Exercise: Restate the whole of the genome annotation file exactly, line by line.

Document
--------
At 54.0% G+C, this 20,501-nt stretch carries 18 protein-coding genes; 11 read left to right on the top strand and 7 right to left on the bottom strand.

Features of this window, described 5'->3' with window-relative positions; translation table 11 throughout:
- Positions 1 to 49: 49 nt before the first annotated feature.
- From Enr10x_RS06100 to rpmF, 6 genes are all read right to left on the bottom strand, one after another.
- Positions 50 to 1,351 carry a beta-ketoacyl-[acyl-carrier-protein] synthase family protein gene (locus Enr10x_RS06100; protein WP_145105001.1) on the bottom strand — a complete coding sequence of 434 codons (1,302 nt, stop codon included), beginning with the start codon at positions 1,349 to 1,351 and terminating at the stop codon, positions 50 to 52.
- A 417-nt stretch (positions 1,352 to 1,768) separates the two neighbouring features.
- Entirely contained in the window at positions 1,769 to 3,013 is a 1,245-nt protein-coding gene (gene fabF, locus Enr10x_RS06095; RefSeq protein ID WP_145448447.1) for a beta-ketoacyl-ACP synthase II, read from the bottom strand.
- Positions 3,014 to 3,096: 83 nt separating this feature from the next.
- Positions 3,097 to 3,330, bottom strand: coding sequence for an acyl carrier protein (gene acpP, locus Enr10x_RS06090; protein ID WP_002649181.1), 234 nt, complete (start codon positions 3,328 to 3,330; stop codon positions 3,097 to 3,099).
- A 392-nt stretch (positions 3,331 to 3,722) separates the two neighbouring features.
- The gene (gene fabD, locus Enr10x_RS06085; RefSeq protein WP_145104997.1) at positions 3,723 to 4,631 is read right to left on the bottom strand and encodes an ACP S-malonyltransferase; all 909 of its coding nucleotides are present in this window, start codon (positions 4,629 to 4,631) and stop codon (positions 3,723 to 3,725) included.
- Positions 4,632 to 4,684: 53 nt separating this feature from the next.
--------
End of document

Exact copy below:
At 54.0% G+C, this 20,501-nt stretch carries 18 protein-coding genes; 11 read left to right on the top strand and 7 right to left on the bottom strand.

Features of this window, described 5'->3' with window-relative positions; translation table 11 throughout:
- Positions 1 to 49: 49 nt before the first annotated feature.
- From Enr10x_RS06100 to rpmF, 6 genes are all read right to left on the bottom strand, one after another.
- Positions 50 to 1,351 carry a beta-ketoacyl-[acyl-carrier-protein] synthase family protein gene (locus Enr10x_RS06100; protein WP_145105001.1) on the bottom strand — a complete coding sequence of 434 codons (1,302 nt, stop codon included), beginning with the start codon at positions 1,349 to 1,351 and terminating at the stop codon, positions 50 to 52.
- A 417-nt stretch (positions 1,352 to 1,768) separates the two neighbouring features.
- Entirely contained in the window at positions 1,769 to 3,013 is a 1,245-nt protein-coding gene (gene fabF, locus Enr10x_RS06095; RefSeq protein ID WP_145448447.1) for a beta-ketoacyl-ACP synthase II, read from the bottom strand.
- Positions 3,014 to 3,096: 83 nt separating this feature from the next.
- Positions 3,097 to 3,330, bottom strand: coding sequence for an acyl carrier protein (gene acpP, locus Enr10x_RS06090; protein ID WP_002649181.1), 234 nt, complete (start codon positions 3,328 to 3,330; stop codon positions 3,097 to 3,099).
- A 392-nt stretch (positions 3,331 to 3,722) separates the two neighbouring features.
- The gene (gene fabD, locus Enr10x_RS06085; RefSeq protein WP_145104997.1) at positions 3,723 to 4,631 is read right to left on the bottom strand and encodes an ACP S-malonyltransferase; all 909 of its coding nucleotides are present in this window, start codon (positions 4,629 to 4,631) and stop codon (positions 3,723 to 3,725) included.
- Positions 4,632 to 4,684: 53 nt separating this feature from the next.